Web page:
Technology & Science

Rise in urban beekeeping may be bad for bees, scientists warn

City dwellers who try to boost bee populations by keeping their own hives may be doing more harm than good. Biologist Karin Alton explained why on CBC's As It Happens.

Bees may find little to eat in the concrete jungle

City dwellers who try to boost bee populations by keeping their own hives may be doing more harm than good, U.K. researchers warn.

The number of beekeepers in Greater London has tripled since 2008, reported Francis Ratnieks and Karin Alton, biologists at the Laboratory of Apiculture and Social Insects at the University of Sussex, in an article published this month in the Society of Biology magazine The Biologist. The density of bee hives there is now at 10 hives per square kilometer, about 10 times the average in England as a whole.

That means there might not be enough food — in the form of nectar and pollen — in urban areas to feed so many bees, especially since much of the city is concrete and mown grass, the report says.

"There's a lot of enthusiastic people out there who really want to help the bees," Alton told CBC's As It Happens. But, she added, "If you want to help elephants in Africa, you wouldn't just put loads more elephants out there if the habitat wasn't there to feed them."

Populations of honeybees and wild bees have been declining in Europe and North America. The problem has been blamed on a variety of causes, from pesticides to diseases, although Alton and Ratniek say the"most important one" is habitat loss.

Many city residents and businesses have taken up beekeeping in order to help boost bee populations. In fact, they have been encouraged to do so by the government conservation agency Natural England, which in 2009 backed the launch of a new artificial hive aimed at urban beekeepers.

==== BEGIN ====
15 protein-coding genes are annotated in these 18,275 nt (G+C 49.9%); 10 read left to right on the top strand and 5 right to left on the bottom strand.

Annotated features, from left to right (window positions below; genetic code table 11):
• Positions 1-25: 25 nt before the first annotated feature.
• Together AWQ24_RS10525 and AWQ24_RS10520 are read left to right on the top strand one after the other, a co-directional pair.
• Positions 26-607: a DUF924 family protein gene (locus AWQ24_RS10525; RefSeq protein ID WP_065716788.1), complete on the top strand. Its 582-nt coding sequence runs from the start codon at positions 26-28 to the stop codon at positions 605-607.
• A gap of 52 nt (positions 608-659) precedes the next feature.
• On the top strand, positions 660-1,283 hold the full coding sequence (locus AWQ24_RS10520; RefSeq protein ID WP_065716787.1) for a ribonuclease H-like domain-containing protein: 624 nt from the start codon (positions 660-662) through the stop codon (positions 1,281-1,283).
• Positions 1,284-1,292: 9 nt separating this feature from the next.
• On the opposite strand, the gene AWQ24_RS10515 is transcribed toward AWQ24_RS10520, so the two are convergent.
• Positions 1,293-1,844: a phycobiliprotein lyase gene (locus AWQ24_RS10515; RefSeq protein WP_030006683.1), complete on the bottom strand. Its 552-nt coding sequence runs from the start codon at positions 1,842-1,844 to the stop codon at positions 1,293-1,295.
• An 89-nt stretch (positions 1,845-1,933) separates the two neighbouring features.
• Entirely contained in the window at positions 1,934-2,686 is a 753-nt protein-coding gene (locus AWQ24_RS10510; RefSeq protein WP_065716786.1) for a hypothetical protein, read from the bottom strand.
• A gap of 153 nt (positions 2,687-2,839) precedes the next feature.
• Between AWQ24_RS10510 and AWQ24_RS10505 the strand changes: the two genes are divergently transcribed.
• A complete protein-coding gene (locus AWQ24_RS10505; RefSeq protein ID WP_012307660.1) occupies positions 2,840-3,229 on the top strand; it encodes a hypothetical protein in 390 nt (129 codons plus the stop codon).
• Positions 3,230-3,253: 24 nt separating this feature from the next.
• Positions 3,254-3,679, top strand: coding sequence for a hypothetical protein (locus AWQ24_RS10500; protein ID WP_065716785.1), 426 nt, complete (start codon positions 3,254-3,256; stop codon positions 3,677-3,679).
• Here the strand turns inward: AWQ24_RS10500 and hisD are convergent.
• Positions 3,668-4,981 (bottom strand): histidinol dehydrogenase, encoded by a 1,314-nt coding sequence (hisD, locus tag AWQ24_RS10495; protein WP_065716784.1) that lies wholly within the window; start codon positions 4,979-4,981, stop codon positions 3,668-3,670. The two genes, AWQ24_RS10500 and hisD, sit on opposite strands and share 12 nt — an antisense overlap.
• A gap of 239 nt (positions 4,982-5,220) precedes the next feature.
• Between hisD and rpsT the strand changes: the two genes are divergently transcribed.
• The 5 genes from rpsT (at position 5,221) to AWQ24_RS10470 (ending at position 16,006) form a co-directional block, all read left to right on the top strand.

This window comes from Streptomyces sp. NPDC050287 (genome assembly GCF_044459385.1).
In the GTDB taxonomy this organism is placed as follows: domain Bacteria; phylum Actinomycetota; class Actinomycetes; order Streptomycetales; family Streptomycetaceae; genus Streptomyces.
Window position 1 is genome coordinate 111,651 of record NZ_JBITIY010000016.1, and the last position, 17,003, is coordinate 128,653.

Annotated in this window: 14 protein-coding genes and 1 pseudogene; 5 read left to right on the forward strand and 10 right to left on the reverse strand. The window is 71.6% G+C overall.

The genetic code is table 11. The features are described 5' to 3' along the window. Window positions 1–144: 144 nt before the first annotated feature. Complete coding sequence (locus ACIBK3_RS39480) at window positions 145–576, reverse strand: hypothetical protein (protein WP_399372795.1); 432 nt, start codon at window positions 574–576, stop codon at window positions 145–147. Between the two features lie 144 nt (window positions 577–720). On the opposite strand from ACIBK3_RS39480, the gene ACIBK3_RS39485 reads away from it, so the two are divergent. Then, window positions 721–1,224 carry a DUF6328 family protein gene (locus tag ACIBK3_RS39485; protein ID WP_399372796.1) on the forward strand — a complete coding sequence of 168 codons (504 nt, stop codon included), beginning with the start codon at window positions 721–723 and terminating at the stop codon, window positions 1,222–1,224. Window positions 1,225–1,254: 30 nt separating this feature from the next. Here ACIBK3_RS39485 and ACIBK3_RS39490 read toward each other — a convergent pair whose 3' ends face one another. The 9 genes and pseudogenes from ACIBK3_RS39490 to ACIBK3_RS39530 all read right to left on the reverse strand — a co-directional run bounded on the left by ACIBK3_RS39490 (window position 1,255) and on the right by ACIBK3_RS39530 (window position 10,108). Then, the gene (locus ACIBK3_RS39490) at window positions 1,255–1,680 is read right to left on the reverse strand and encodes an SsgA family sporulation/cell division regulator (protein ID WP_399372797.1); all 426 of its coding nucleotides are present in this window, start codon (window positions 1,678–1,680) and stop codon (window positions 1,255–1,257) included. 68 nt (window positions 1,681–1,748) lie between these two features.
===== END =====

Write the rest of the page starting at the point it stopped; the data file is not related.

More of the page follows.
In some cases, businesses such as restaurants have started beekeeping as a green initiative or team-building exercise for staff, the researchers noted. Alton suggested for that purpose, a fish tank in the office might be a better choice, noting that looking after bees requires "an awful lot" of time, training and commitment. 

In addition to her concerns about bees starving if there isn't enough food for them, Alton worries that if their swarming isn't controlled properly by knowledgeable beekeepers, they can pose a hazard to the public.

She added that bee diseases can be transmitted more quickly in areas with a high density of hives.

Alton suggested that if people want to help the bees, they should think about how to create better environments — with more food sources — for the pollinators.

"British love … their perfect lawns with no dandelions, for instance, and clover," Alton said. "It would be nice to see much more planting of nectar-rich and pollen-rich flowers."